Wetlands are ecologically dynamic land areas that support more biological diversity than any other type of ecosystem on the planet. In addition to supporting an astonishing variety of plants and animals, wetlands filter and purify water, control flooding, and stabilize shorelines. However, as sources of fish, fuel, and water, wetlands are being threatened around the globe as the demand for these resources and land development grow.
Remote sensing provides a means of locating and studying wetlands. Synthetic Aperture Radar (SAR) bounces a microwave radar signal off the surface of Earth to detect physical properties. Unlike optical technology, SAR can see through darkness, clouds, and rain. The characteristics of SAR make it a particularly effective tool for measuring moisture inundation, seasonal variations in water levels or habitat, large-scale vegetation patterns, and the effects of natural or human disturbance on wetland areas.
Wetlands ecosystems’ sensitivity to climate fluctuations makes monitoring these areas crucial….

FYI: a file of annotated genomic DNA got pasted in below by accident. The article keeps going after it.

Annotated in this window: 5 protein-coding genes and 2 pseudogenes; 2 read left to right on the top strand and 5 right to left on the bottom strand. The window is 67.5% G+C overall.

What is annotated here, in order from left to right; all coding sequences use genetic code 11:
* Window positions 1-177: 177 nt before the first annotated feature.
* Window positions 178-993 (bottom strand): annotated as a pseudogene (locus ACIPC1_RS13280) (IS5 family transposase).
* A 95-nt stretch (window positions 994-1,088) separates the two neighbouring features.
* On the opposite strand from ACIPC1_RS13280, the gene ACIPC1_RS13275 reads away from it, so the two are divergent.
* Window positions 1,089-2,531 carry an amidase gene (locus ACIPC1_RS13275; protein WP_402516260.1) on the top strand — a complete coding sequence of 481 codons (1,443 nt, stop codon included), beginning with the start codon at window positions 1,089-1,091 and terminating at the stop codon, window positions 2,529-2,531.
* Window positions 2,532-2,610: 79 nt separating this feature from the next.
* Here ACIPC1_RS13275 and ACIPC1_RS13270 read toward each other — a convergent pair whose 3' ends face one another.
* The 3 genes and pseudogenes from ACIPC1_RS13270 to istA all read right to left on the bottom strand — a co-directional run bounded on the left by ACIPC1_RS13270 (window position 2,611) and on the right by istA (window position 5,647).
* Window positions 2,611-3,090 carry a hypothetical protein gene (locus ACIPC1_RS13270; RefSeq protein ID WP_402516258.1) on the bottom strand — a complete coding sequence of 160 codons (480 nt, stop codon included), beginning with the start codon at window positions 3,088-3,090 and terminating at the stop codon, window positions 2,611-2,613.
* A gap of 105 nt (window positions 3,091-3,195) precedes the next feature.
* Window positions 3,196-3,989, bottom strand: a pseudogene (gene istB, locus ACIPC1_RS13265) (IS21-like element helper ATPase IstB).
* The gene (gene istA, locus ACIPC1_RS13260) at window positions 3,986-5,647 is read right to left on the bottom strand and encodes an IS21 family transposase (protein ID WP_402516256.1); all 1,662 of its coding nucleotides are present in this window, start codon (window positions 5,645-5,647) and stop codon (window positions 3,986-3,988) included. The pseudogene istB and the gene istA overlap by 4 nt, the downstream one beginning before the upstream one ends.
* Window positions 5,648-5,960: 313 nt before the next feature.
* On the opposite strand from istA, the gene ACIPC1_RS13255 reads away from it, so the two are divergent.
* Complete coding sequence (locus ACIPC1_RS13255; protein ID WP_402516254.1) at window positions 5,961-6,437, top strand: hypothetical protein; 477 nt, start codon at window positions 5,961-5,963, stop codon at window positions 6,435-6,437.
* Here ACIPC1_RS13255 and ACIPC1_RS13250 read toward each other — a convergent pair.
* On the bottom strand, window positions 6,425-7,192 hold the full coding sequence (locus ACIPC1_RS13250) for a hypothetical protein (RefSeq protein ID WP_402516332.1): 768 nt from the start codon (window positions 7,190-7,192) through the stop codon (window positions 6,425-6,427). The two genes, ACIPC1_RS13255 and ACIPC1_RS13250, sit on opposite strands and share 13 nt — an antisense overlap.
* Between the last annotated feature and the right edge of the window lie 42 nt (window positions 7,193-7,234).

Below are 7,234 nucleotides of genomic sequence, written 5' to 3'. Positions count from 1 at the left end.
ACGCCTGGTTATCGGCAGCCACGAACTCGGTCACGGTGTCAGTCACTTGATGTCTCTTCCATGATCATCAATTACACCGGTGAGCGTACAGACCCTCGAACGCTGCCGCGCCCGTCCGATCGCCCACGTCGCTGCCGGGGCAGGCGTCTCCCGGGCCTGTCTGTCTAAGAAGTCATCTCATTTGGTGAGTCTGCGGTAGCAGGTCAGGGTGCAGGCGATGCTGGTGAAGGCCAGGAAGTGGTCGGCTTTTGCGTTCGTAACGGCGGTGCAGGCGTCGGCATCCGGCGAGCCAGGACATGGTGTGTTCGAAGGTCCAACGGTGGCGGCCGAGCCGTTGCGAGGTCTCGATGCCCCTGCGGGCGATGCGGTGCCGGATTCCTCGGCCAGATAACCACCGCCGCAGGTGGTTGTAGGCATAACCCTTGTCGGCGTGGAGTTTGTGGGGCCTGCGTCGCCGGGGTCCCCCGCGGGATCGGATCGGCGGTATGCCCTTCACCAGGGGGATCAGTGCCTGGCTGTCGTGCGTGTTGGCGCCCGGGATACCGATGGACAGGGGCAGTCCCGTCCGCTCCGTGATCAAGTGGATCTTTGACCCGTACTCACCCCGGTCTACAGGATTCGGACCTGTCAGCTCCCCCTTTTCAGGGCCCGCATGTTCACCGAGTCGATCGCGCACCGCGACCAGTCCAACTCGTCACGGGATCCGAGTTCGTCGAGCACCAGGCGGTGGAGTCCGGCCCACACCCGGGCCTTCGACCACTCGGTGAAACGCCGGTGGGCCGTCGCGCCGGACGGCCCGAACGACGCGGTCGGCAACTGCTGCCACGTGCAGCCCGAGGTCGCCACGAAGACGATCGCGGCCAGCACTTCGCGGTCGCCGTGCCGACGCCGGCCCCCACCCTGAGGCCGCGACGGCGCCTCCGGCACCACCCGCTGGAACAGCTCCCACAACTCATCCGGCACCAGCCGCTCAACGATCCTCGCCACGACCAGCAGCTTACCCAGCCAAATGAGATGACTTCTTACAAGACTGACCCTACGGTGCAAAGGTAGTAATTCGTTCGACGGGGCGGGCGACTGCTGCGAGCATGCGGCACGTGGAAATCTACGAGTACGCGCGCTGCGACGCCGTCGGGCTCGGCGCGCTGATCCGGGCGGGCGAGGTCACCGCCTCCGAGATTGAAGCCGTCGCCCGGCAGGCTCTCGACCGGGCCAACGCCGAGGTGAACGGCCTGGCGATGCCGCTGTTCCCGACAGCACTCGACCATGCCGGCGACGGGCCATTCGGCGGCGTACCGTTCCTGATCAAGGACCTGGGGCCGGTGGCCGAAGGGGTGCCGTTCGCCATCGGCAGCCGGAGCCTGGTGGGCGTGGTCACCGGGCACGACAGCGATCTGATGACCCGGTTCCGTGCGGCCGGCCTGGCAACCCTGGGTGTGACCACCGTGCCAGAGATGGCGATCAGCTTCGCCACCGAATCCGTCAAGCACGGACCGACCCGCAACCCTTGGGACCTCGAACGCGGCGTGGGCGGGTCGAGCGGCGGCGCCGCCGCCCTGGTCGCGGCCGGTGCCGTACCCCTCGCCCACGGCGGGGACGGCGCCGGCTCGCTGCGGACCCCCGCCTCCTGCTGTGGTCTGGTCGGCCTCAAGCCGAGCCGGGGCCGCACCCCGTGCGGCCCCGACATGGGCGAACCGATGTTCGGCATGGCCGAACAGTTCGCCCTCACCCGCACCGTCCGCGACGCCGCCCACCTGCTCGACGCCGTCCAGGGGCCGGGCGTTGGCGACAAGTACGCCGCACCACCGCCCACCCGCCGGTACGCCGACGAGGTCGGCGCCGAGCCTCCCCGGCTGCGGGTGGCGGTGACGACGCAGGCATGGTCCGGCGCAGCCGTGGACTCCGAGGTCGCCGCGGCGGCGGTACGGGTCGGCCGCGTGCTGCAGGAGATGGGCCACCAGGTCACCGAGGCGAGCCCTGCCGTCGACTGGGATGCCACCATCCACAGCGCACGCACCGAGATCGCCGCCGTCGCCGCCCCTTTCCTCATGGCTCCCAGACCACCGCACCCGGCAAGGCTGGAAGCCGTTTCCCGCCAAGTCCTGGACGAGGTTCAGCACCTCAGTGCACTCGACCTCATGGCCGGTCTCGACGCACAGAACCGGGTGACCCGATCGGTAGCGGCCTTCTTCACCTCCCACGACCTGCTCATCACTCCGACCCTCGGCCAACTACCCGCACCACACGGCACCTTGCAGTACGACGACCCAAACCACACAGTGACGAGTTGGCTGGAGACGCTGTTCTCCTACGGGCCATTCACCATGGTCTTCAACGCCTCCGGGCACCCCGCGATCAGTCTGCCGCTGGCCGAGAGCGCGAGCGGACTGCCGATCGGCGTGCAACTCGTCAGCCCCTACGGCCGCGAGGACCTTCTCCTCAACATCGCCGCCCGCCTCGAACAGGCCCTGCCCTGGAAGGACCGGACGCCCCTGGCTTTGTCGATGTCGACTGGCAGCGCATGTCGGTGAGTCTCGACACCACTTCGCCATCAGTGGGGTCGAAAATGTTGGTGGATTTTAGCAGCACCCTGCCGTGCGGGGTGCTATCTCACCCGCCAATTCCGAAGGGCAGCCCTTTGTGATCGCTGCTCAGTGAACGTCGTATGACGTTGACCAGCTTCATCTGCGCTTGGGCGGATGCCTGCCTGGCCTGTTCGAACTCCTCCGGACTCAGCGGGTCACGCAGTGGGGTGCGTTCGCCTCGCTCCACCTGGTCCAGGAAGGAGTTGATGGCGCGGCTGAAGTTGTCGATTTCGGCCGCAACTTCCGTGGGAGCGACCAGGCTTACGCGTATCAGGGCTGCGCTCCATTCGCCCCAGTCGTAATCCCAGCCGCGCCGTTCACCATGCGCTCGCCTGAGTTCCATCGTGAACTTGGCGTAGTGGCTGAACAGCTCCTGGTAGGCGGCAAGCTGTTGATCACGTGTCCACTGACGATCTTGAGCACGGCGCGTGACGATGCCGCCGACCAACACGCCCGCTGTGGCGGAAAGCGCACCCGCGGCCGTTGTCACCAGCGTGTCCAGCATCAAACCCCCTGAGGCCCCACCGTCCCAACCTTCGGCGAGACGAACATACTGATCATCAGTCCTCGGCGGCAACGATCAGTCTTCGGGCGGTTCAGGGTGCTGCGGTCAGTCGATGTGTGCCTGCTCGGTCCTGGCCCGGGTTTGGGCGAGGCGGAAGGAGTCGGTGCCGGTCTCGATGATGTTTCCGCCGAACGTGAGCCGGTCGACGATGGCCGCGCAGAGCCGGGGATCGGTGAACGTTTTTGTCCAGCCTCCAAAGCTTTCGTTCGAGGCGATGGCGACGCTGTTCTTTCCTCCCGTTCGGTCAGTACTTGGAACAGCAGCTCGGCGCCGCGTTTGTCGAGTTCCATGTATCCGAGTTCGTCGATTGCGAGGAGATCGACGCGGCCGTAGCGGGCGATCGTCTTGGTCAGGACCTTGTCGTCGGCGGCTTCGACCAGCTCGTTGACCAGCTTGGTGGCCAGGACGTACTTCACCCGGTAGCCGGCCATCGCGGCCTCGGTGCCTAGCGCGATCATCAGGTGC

Spaceborne microwave remote sensing offers effective tools for characterizing wetlands, as microwave sensors are particularly sensitive to surface water and to vegetation structure, allowing monitoring of large, inaccessible areas on a temporal basis regardless of atmospheric conditions or solar illumination….
View Wetlands MEaSUREs data products’ spatial and temporal coverage….
The Alaska Satellite Facility (ASF) DAAC acquired the MEaSUREs (Making Earth System Data Records for Use in Research Environments) Wetlands dataset from the Jet Propulsion Laboratory in 2012….
ASF DAAC’s Time Series Tool can be used to generate a graph of wetlands inundation and/or snow cover….